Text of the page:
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NUMBER AND PER CENT OF GRIEVANCES OF EACH SPECIFIED NATURE FILED BY UNIONS AND BY EMPLOYERS FROM OCT. 1, 1903, TO DEC. 31, 1909.
WAGE RATES AND UNION MEMBERSHIP.
No data are obtainable to present accurately information as to wages and membership in unions prior to 1906. A few unions have complete records of membership, but on account of the many independent or dual unions that have been connected with the general arbitration plan it is impossible to show the precise increase in membership of a large number of unions. Again, it must be understood that the question of jurisdiction and amalgamation has had a very marked influence on membership.
It is for just this reason that it is impossible to show the number of men receiving increased compensation, but in considering the skilled crafts as a whole the increase in 1913 over that paid in 1906 was approximately 6.5 per cent, while the unskilled occupations show an increase of about 5.5 per cent.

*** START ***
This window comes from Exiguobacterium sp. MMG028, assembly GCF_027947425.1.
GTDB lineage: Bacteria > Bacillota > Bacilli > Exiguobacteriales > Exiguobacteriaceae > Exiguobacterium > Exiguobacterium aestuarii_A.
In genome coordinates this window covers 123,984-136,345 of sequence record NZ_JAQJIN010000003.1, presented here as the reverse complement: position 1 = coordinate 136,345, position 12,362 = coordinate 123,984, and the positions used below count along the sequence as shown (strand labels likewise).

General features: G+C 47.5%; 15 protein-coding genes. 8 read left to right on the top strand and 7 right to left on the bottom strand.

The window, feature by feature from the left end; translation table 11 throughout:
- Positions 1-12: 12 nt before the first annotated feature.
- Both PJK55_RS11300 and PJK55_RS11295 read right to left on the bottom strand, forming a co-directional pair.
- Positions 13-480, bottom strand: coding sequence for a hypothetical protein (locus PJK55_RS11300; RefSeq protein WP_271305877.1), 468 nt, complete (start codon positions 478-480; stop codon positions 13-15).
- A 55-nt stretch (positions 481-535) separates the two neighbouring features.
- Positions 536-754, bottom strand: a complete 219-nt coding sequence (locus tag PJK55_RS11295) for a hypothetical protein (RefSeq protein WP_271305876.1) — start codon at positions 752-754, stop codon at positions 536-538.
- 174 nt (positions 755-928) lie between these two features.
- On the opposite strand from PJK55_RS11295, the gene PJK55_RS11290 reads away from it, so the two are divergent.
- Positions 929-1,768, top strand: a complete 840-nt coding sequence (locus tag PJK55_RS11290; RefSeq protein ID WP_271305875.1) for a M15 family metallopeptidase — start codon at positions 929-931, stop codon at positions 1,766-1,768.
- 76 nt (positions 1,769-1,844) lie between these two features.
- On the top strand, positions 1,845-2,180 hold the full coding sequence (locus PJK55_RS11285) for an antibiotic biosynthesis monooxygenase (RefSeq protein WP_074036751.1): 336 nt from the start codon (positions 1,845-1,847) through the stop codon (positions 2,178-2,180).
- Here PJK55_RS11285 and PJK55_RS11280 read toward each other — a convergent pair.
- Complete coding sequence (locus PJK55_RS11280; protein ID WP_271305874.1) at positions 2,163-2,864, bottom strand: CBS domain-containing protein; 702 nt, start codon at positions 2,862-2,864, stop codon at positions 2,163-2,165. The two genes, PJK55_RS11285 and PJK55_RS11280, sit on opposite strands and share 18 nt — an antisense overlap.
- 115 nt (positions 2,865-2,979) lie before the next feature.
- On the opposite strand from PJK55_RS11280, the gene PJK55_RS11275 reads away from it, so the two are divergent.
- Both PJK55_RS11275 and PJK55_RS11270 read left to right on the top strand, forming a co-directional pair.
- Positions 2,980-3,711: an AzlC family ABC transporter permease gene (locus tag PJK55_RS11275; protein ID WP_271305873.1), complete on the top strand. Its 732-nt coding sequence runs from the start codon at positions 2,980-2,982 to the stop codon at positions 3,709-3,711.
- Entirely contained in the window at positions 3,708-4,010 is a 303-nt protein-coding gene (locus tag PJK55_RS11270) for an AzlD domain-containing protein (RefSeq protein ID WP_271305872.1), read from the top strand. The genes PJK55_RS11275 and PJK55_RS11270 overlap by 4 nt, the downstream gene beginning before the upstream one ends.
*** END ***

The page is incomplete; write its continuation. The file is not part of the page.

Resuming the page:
In the skilled occupations the greatest increase in wage rates for 1913 over 1906 was received by the boiler makers, $1.50 per day, or from $3.50 to $5 per day. The smallest increase was 20 cents, received by the carpenters and structural and ornamental iron workers, or from $4.80 to $5. The house shorers, considered a semiskilled occupation, though fast becoming a skilled occupation, received. an increase of only 18 cents during the same period.
Among the unskilled occupations the plasterers' laborers were obliged to accept a reduction in wages from $3.50 per day to $3.25 per day, but the general increase in the other unskilled occupations amounted approximately to 25 cents per day on the average.
The table following shows the minimum daily rates of wages in the building trades since 1906. The rates are those reported as prevailing throughout the greater part of each year shown.
MINIMUM DAILY RATES OF WAGES IN THE BUILDING TRADES IN THE BOROUGHS OF MANHATTAN AND THE BRONX, NEW YORK, BY TRADES AND YEARS. [The rates are those reported as prevailing throughout the greater part of the year in each case. Eight hours constitute a day's work in all trades; 4 hours are worked on Saturday (44 hours per week).]
1906 1907 1908 1909 1910 1911 1912 1913 1914 1915
Asbestos workers and insulators... $4.50 $4.50 $4.50 $4.50 $4.50 $4.50 $4.65 $4. 75 34. 75
3.00 3.00 3.00
3.50 3.50 3.50 3.68 3.68 3.68
5.00 5.00 5.00 5.30 $5.50
2.75 3.00 3.00
4.00 4.00 4.00
Rock drillers and tool sharpeners.
4.75 4.75 5.00 5.00